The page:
Amazingly, the kids did sooo well. It might have helped that there was a steady stream of movies, drinks and food shovelled back to them. If there mouth wasn't hanging open while staring at the movie, it was stuffed with food and drink. There wasn't opportunity for yelling...
We made it home yesterday, so it has been nice to get back and do the laundry, get some groceries and get ready for work. The kids are ready for school and I'm pumped for my new courses! I have a million and one things I want to do this year. Number one on the list of practical things is getting the inside of my house finished! I've about had it with the constant waiting. I want to decorate! My list of practical goals is very, very long, but we've had some reminders in the past few weeks of the fragility of life that have forced me to re-evaulate.
First, it was my son's blue face. Second, it was visiting some sick family. Third, it was hearing of bad health news for a couple of different friends. I have felt a great urgency these days to get it right as well as to spend quality moments with family and with my own children. The new year always brings a rush of newly set goals and aspirations and this year has been no different. However, my viewpoint has changed. I still have the same financial, career and health goals, but my scope has experienced a shift in view. The things I really want do not pertain to money and weight. They pertain to family and God. And I want to get it right.
Today was a very eventful day. My plan was to chill with the kids and take them to their various programs and then spend some time cleaning, packing and writing. However, the day did not go as planned. At all.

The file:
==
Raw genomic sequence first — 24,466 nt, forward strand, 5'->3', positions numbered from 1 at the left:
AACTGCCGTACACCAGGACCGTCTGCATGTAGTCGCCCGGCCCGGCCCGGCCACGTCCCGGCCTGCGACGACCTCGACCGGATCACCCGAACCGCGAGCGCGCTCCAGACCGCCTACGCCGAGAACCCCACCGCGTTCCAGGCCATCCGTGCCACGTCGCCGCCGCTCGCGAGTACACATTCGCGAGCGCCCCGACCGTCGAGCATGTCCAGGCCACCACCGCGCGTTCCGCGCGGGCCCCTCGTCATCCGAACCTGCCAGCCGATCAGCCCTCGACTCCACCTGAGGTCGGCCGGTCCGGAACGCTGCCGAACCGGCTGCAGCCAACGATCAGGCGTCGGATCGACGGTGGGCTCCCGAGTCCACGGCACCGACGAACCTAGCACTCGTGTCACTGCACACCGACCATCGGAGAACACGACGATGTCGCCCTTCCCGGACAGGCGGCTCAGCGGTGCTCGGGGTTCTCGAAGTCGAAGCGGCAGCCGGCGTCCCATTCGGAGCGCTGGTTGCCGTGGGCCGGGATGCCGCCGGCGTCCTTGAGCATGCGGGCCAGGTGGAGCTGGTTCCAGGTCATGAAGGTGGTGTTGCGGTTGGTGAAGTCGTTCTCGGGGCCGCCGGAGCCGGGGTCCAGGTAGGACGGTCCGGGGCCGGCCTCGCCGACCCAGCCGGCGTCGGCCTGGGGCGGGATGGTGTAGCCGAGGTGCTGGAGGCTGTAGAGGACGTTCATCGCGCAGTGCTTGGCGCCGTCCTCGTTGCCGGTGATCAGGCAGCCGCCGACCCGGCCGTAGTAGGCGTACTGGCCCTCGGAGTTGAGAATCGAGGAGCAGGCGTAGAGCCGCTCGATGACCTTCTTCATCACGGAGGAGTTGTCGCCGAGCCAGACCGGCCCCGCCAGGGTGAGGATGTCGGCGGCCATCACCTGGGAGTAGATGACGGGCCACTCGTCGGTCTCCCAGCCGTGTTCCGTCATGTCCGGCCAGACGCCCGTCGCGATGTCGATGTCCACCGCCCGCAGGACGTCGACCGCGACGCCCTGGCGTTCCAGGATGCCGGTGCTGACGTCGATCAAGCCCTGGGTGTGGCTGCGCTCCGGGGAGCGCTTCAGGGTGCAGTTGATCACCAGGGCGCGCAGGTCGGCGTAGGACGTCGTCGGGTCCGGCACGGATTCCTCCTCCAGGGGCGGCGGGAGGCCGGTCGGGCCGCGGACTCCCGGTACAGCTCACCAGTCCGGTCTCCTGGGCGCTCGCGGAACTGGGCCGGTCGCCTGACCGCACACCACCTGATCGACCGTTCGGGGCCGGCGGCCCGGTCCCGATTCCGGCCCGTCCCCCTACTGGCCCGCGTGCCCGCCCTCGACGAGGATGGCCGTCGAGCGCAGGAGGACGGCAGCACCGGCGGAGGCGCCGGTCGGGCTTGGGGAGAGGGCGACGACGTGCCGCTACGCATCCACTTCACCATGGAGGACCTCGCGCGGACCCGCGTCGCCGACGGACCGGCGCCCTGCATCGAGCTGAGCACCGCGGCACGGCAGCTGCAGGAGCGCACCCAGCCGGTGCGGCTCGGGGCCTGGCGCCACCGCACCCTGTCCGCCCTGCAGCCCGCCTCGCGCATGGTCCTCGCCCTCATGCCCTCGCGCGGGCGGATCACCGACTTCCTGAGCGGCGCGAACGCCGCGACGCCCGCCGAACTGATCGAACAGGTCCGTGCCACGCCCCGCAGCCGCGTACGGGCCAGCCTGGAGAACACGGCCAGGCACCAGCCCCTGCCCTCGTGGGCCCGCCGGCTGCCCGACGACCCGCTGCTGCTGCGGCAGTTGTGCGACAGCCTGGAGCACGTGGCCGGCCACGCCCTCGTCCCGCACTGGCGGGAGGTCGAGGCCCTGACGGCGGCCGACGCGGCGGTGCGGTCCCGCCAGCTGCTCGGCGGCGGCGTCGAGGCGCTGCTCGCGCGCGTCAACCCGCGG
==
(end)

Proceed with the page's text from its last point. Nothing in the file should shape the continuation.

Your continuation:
I woke up this morning to my son being plunked in the bed beside me by my husband. He was worried about his cough, but had to go to work. I sat and listened for a minute and bolted upright in bed. The kid could hardly breathe. Every breath sounded like it was going through a fog horn as it exited his mouth. It was awful. He tried talking but had to take deep, noisy breaths between every [bbrreeaatthhee] word [bbrreeaatthhee]. I was expecting him to do this since he had started getting sick the night before and his siblings all had croup last week, however I wasn't expecting it to be so bad. I woke everybody up for a trip to the hospital and took him into his room to change him. I flipped his light on and immediately panicked. His skin around his lips was going blue! He wasn't getting enough air! Everything then turned into a huge screeching "HURRY UP!!! GET IN THE TRUCK! I DON'T CARE IF YOUR HAIR ISN'T COMBED. GET IN THE TRUCK!!!!"